The 25th anniversary of Quebec’s bitter defeat
The first time I ever heard the words “vote ethnique” was during my high school Monde Contemporain class. My teacher, a not-so-secret diehard Quebec separatist, explained that it was one of the reasons that many voters felt robbed of a “Yes” majority during the 1995 referendum.
It was claimed that the federal government had rushed the process for immigrants to obtain their citizenship right before the vote in hopes of skewing the results — an accusation that has left a lasting bitterness towards foreigners and minorities.
My teacher also brought up the hundreds of thousands of dollars unlawfully spent by the federal government on their conservative campaign, though failed to mention the ballots illegally rejected by the “Yes” camp.
I’ve been looking back on all this political drama, as the last referendum turned a quarter of a century old on Oct. 30. The separatist ideology has since fallen considerably out of popularity, with 82 per cent of Quebecers siding with remaining Canadians in 2016.
Despite the dwindling sentiment of nationalism, independence remains a major talking point in provincial elections, which brings us to wonder what even still drives this conversation 25 years later.
The economic implications of obtaining sovereignty are almost always the first objection to this matter. Despite Quebec representing just under 23 per cent of the country’s population, our share of Canada’s total debt — which sits at around 37 per cent — would be a major obstacle to our success without the federal government’s help. Our debt to capita and to GDP ratios have also been some of the highest in the country at the time of both referendums.
When the 1995 votes were cast, it was also uncertain whether the Clinton administration would’ve even recognized Quebec’s independence and accepted it as a member of the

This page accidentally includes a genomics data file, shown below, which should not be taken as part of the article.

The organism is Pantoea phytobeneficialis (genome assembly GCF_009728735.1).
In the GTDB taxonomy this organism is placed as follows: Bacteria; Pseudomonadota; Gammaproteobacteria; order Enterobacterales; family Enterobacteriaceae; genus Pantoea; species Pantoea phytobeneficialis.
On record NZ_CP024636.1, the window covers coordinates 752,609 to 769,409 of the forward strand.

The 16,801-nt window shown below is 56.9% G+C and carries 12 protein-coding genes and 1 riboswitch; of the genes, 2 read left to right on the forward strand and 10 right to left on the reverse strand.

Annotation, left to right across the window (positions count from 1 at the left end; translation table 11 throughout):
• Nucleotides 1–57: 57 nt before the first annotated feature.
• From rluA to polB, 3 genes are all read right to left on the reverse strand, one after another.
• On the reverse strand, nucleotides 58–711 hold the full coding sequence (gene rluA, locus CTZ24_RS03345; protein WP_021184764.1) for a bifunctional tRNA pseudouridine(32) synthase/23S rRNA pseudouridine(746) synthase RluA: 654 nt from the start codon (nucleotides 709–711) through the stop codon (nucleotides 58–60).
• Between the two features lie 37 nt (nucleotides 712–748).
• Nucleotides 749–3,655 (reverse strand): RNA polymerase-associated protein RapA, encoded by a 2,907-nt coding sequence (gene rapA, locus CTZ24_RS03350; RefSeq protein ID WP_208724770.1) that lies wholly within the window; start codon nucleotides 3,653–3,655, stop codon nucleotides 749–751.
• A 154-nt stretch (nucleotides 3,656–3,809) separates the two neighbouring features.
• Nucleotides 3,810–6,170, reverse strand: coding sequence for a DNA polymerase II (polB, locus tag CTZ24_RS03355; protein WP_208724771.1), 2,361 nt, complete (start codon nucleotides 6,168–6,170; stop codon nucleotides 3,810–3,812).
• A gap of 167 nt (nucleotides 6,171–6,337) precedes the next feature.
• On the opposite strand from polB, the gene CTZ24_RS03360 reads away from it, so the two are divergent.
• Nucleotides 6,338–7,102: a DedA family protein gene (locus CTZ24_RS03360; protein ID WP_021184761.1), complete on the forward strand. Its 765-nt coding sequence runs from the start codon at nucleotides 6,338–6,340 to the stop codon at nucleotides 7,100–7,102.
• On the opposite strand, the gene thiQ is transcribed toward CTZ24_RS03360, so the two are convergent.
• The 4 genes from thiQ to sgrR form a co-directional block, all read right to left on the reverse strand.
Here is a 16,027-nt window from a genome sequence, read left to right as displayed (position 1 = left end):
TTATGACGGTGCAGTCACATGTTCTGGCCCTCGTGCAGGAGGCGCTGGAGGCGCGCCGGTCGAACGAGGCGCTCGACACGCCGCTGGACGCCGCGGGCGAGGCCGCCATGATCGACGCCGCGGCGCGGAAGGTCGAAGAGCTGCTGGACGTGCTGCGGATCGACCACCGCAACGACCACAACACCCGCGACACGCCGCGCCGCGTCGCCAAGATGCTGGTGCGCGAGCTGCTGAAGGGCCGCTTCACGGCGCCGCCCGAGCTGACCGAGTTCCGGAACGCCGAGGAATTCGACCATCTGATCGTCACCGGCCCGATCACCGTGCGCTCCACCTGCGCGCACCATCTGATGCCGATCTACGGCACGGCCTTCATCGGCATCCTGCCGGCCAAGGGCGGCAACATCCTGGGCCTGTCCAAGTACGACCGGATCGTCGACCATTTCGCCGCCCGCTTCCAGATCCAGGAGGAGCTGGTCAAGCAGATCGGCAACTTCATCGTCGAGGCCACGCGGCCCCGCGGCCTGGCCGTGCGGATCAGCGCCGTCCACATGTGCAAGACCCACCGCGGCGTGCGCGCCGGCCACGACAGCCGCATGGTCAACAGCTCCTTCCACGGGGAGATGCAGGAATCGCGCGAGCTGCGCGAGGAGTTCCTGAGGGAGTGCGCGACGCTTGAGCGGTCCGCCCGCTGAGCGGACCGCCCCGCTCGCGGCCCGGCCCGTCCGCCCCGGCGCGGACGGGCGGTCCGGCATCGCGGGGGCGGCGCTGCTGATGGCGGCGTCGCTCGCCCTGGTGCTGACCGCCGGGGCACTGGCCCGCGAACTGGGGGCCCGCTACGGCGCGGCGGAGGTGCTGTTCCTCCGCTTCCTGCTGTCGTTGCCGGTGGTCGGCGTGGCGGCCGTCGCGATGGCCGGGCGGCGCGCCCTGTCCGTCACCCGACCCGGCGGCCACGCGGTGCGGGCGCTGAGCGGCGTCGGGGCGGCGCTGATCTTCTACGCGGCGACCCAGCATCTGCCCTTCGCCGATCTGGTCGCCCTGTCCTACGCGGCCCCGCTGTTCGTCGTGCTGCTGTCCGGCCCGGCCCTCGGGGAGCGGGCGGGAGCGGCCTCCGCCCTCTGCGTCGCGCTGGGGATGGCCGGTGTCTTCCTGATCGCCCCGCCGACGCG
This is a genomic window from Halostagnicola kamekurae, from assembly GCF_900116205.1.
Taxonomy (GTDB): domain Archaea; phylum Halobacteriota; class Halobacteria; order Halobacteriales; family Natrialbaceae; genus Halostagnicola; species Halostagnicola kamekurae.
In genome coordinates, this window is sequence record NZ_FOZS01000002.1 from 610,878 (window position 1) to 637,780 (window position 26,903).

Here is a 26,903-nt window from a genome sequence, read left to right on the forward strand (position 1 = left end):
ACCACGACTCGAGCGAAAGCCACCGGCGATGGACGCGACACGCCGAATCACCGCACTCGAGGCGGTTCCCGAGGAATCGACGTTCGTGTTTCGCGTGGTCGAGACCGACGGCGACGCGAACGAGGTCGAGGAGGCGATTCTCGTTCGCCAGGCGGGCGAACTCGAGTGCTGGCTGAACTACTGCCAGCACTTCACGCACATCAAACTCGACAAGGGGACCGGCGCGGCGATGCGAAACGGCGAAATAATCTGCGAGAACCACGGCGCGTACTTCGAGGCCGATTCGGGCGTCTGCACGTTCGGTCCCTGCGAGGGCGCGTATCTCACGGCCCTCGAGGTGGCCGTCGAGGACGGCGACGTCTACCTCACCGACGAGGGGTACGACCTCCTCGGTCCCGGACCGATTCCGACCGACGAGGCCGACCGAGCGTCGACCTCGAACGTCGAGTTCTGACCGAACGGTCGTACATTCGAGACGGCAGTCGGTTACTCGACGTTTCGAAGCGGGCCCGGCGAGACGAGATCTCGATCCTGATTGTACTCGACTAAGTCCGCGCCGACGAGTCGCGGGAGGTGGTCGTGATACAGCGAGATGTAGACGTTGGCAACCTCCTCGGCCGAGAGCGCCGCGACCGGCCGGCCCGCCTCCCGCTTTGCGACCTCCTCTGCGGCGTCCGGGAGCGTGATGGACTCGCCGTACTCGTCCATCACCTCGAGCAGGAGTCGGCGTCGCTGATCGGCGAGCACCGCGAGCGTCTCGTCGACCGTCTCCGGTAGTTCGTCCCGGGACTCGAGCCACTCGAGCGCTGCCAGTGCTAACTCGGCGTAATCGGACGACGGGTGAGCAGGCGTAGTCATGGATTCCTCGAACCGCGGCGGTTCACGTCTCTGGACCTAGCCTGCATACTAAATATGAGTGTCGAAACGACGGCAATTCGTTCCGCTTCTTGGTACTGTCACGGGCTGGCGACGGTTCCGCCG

North American Free Trade Agreement (NAFTA). Without a free trade agreement with its neighbours, it would be nearly impossible for Quebec’s economy to survive.
Not to mention the friction this would cause with Indigenous nations, who would have to renegotiate their position in the country, and with ethnic minorities, for whom the rule of the French tongue may pose an even greater challenge.
But the Bloc Québécois and advocates for secession also do make some good points. Independence would allow us to focus our resources on the development of renewable energy sources like hydroelectricity, and to build up our economy in an environmentally-friendly way.
Less reliant on oil and with full control of major ports like Montreal and Quebec City, the new country could make a name for itself on the international stage and form its own economic and political alliances.
The Bloc’s argument for the inclusion of immigrants is also particularly interesting because it asks newcomers to integrate into Quebec culture — by learning French, for instance — so that they can contribute to a general culture, rather than follow the current Canadian model that they claim encourages foreigners to stay within their bubbles. What they call the “children of Bill 101,” or the second and third generation immigrants who were proudly raised as Quebecers, are proof that this is an achievable and desirable objective.
For now, I’m not sure many expect the third and final referendum to be called. Yet, we can still speculate on what could have happened just 25 years ago, and whether there is still hope for Quebec to regain its sovereign ideology.
Feature graphic by Taylor Reddam